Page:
How Choppers Evolved

How Choppers Evolved

Tuesday, January 10th, 2012

Choppers came into being in the 1960′s and 1970′s. They were the next step in motorcycle evolution after the “bobber”. The bobber came about after American soldiers returned home from World War II. While they remained loyal to the Harley Davidson company, riders that had served oversees just weren’t quite satisfied with the machines the company was producing. These riders remembered the motorcycles they had seen in Europe that were more lightweight and more exciting. Most hade been trained to work on motorcycles and automobiles in the service. They began to get together and talk about improvements.

To make the bike lighter, riders began removing or shortening the fenders. The front fender was usually removed completely, while the back fender was made short enough to just protect the passenger from mud and water thrown up by the rear tire. This is where the term bobber came from. Riders continued to make changes or customizing their bikes and eventually the “chopper” was born. Their original purpose was for dirt track racing.

The term chopper comes from the process of chopping. Riders began chopping off any part they felt was unnecessary. This included windshields, front fenders, big headlights, crash bars and big seats. The standard large footrests were replaced with forward-mounted foot pegs. The fuel tank was made smaller. This made the bike lighter.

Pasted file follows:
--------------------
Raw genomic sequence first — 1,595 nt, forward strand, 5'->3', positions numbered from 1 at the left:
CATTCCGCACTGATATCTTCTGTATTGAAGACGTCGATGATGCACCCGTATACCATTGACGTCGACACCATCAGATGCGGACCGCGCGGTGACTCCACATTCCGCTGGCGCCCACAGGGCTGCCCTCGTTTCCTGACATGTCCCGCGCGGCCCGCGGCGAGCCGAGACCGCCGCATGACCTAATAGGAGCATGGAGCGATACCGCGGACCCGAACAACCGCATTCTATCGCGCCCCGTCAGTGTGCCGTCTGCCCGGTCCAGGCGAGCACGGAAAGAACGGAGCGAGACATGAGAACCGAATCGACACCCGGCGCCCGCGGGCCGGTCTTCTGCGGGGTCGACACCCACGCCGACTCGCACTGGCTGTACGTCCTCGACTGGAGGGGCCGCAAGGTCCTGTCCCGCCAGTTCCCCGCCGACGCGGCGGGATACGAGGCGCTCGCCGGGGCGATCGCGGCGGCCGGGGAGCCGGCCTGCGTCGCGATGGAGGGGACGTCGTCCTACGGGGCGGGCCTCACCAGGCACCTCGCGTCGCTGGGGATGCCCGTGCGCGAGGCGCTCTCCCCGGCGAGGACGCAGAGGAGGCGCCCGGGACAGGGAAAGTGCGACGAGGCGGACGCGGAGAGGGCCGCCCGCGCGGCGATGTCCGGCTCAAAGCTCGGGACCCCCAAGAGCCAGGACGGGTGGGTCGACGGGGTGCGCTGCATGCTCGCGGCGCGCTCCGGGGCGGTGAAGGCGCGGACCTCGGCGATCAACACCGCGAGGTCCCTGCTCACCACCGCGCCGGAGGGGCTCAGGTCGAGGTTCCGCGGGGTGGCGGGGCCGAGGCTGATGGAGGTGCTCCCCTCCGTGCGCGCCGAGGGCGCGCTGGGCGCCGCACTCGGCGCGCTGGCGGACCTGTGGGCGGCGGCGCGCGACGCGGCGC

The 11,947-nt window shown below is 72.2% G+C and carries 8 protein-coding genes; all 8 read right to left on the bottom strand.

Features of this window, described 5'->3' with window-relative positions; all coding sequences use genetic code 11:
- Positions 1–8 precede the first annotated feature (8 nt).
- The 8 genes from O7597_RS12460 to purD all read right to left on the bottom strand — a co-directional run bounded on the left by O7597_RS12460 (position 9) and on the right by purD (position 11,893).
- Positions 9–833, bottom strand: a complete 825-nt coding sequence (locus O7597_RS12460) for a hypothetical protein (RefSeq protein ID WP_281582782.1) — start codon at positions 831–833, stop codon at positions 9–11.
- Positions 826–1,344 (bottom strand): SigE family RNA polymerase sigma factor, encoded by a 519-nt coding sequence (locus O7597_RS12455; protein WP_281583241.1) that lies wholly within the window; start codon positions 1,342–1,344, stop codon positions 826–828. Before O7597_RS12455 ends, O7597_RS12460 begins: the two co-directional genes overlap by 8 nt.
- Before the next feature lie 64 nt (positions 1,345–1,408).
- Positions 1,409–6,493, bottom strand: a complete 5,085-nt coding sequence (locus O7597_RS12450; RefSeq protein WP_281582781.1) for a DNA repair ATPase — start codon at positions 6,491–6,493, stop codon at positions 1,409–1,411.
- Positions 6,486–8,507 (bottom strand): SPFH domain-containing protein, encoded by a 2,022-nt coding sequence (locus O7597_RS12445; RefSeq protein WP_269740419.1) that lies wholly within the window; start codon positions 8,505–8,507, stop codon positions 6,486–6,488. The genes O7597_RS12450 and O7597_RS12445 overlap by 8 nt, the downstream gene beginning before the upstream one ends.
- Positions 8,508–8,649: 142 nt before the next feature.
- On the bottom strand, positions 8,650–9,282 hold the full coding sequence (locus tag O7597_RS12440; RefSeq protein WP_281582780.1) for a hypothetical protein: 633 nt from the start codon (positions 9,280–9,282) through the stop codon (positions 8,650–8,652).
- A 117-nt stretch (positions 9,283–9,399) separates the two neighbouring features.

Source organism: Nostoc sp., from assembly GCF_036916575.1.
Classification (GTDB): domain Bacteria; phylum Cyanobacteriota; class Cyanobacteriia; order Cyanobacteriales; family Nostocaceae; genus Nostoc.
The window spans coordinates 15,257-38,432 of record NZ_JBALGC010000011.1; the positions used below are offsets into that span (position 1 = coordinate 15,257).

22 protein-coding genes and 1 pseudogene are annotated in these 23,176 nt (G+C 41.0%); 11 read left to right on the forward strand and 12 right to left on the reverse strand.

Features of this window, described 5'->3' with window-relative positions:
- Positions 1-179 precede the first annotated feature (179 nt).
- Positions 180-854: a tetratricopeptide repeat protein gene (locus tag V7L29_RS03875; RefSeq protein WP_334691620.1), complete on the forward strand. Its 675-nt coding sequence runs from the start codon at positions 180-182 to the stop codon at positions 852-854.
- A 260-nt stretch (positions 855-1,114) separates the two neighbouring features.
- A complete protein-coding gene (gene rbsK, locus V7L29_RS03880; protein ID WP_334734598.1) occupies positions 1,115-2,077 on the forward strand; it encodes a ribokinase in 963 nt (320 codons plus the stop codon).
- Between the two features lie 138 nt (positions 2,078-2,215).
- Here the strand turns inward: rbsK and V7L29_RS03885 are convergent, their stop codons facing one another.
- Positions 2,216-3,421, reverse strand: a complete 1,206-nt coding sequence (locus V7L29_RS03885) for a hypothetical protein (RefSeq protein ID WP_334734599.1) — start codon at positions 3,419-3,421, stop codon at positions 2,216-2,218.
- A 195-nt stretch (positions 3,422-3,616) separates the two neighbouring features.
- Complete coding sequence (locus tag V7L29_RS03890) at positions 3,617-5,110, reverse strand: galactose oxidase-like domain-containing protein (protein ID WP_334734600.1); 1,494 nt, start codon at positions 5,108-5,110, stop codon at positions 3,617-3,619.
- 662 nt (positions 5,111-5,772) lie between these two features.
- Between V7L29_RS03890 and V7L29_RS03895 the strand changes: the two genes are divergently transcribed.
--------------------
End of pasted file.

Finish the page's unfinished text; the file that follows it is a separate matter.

Next, riders began raking the front end of their choppers so that the angle of the fork to the ground decreased allowing for an increase in the wheelbase. They also raised the handlebars and called them ape hangers.

Anything that was thought too big or unnecessary was either made smaller or removed. The front tire was made small; the rear tire was made fat. Each rider created the bike he wanted to ride.

As always, as soon as this rage caught on, enterprising individuals began designing and creating custom bikes to sell to other riders so they didn’t have to do the work themselves. Choppers began to be built, not just chopped. While this trend slowed for a few years, it seems to have made a comeback. Custom built choppers created by top designers are greatly prized and sought after.

The Shovelhead FX Super Glide was one such Harley Davidson model to come out of the chopper evolution. Choppers became especially popular after the film Easy Rider, starring Peter Fonda, was released in 1969.

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